|Overview of Fingerprint Recognition
Fingerprint recognition equipment is relatively low-priced compared to other biometric system and R&D investments are very robust in this field.
Advantages and Disadvantages of Fingerprint Recognition
|Since fingerprints are the composition of protruding sweat glands, everyone has unique fingerprints.
||Vulnerable to noise and distortion brought on by dirt and twists.
|They do not change naturally.
||Some people may feel offended about placing their fingers on the same place where many other people have continuously touched.
|Its reliability and stability is higher compared to the iris, voice, and face recognition method.
||Some people have damaged or eliminated fingerprints.
|Fingerprint recognition equipment is relatively low-priced compared to other biometric system and R&D investments are very robust in this field.
Optical Fingerprint Sensor
There are two main types of sensors for inputting fingerprints. One is an optical sensor using a prism or hologram, and the other type is a non-optical sensor. Recently, products employing both optical and non-optical methods have been introduced. In the past, a semiconductor sensor was the only non-optical choice, but now equipment with ultrasonic sensors, another type of non-optical sensors, are on the market.
Figure 1 explains the basic principle of absorption in an optical fingerprint sensor.
* Figure 1: Principle of Absorption in Fingerprint Sensor
An absorption optical fingerprint sensor is composed of a right-angled triangle prism (4), light source (20), a diffusion plate (3), a lens group and an image sensor (6).
When a fingerprint is placed on the contact surface, its ridges are closely pressed onto the surface while its valleys are detached from it.
The light radiated from light source becomes uniform after undergoing the diffusion plate. The light reaches the fingerprint contact surface after passing through the prism. If the light touches the valley, total internal reflection happens so that it reaches the image sensor composed of CCD (Carge Coupled Device) element or CMOS (Complementary Metal Oxide Semiconductor) element after going through the lens group. On the other hand, if the light reaches the ridges closely pushed onto the surface, some light goes to the image sensor after the total internal reflection and some light is absorbed in the ridges.
There are changes in luminous intensity between light reflected from valleys and light from ridges and the image sensor obtains the fingerprint image by calculating the changes in the reflected light intensity between the two. The absorption optical fingerprint sensor needs several LEDs (15-20) since the light should be two-dimensionally uniform after going through the diffusion plate. To capture a fingerprint image without distortion brought on by different optical paths, enough distance is required between the prism and the image sensor.
The scattering optical fingerprint sensor is mainly comprised of a rectangular-triangle prism (13), light source (20), a lens group (15), and an image sensor (16). When a fingerprint is placed on the contact surface, its ridges are closely pressed onto the surface while its valleys are detached from it.
The light radiated from the source passes through the prism and reaches the surface. The light perpendicularly goes through the surface unlike the absorption sensor. If the light reaches the valleys, it goes through the surface, radiating to the outside. If it touches upon the ridges, scattering happens at the ridges. The scattered light gets to the image sensor composed of CCD or CMOS element through the lens group. The light radiated to outside near the valleys seldom reaches the image sensor. Only the scattered light near the ridges gets to the sensor. As a result, a fingerprint image can be captured since the valley area is dark and the ridge area is bright.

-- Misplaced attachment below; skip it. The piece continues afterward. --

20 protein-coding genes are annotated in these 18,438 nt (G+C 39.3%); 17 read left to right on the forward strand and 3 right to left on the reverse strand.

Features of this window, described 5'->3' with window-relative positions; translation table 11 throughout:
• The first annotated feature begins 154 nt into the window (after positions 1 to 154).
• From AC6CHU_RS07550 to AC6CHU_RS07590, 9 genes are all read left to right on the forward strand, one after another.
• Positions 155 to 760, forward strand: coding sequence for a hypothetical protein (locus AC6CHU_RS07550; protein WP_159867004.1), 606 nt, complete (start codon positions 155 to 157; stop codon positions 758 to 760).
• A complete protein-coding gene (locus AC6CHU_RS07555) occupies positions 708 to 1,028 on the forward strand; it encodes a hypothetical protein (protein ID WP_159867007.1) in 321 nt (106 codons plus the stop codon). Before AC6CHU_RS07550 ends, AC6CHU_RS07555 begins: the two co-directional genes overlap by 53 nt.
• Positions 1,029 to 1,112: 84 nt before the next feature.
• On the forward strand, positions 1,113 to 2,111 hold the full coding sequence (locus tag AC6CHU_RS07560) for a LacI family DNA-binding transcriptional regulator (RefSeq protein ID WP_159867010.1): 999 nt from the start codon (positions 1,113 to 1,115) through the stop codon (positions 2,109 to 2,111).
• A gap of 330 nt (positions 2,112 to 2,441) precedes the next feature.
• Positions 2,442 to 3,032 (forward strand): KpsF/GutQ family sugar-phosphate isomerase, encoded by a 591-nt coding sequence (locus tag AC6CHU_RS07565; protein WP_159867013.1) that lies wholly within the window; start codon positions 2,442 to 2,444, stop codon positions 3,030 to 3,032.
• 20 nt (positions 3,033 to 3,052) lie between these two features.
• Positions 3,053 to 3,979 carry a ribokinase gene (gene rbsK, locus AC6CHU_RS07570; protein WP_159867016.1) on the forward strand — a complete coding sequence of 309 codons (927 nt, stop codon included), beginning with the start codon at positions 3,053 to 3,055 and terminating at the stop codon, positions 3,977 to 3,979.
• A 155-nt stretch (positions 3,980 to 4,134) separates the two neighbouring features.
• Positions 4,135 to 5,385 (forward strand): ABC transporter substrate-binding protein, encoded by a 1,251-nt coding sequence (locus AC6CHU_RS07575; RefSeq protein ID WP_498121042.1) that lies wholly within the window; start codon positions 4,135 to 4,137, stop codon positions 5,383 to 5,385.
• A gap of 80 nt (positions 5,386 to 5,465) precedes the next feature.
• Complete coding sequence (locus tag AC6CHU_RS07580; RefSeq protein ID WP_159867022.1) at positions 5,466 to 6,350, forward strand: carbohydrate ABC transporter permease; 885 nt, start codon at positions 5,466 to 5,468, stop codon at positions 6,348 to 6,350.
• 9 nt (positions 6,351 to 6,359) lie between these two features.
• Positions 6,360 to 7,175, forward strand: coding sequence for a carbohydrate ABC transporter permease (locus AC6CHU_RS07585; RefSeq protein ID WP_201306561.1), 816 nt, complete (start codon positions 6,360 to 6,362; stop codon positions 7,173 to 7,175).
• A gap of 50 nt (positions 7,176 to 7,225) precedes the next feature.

The scattering optical fingerprint sensor doesn't need a diffusion plate and its contrast is great. However, it needs the rectangular prism, more expensive than the triangle prism.
* Figure 2: Principle of scattering fingerprint sensor
Semiconductor Fingerprint Sensor
A semiconductor fingerprint sensor is a prime example of non-optical sensors. Figure 5.3 shown below describes the basic principle of the semiconductor fingerprint sensor.
* Figure 3: Basic principle of the semiconductor fingerprint sensor
The semiconductor fingerprint sensor measures the electrostatic capacity between sensor surface and skin, and translates it into an image. If a user places his or her fingerprint on the surface, its ridges are closely pressed on the surface and its valleys have some space from the surface. In the case of the ridges, the distance (d) between ridges and surface is short so that the electrostatic capacity is high. On the other hand, the valleys are distant from the surface compared to the ridges, so the electrostatic capacity is low.
The fingerprint image can be captured by composing signals obtained from an array of sensors on the semiconductor surface. The semiconductor fingerprint sensor can be lighter and smaller. But it is vulnerable to external shocks and chemical substances such as sodium chloride from people's skin due to the physical traits of a silicon wafer, which is fundamental to the sensor. To address these disadvantages, the contact surface is being coated. Developing a physically strong coating is one of the major tasks facing semiconductor fingerprint sensors.
||Pressure, heat, contact, static electricity, ultrasound
||Very safe. High perception rates. Strong against external shocks and scratch.
||Impossible to duplicate. Able to minimize the size. Low production and maintenance costs.
||Relatively big module. High production and maintenance costs.
||Sensitive to environmental changes such as static electricity and temperatures.
* Table 1: Comparison between optical and non-optical methods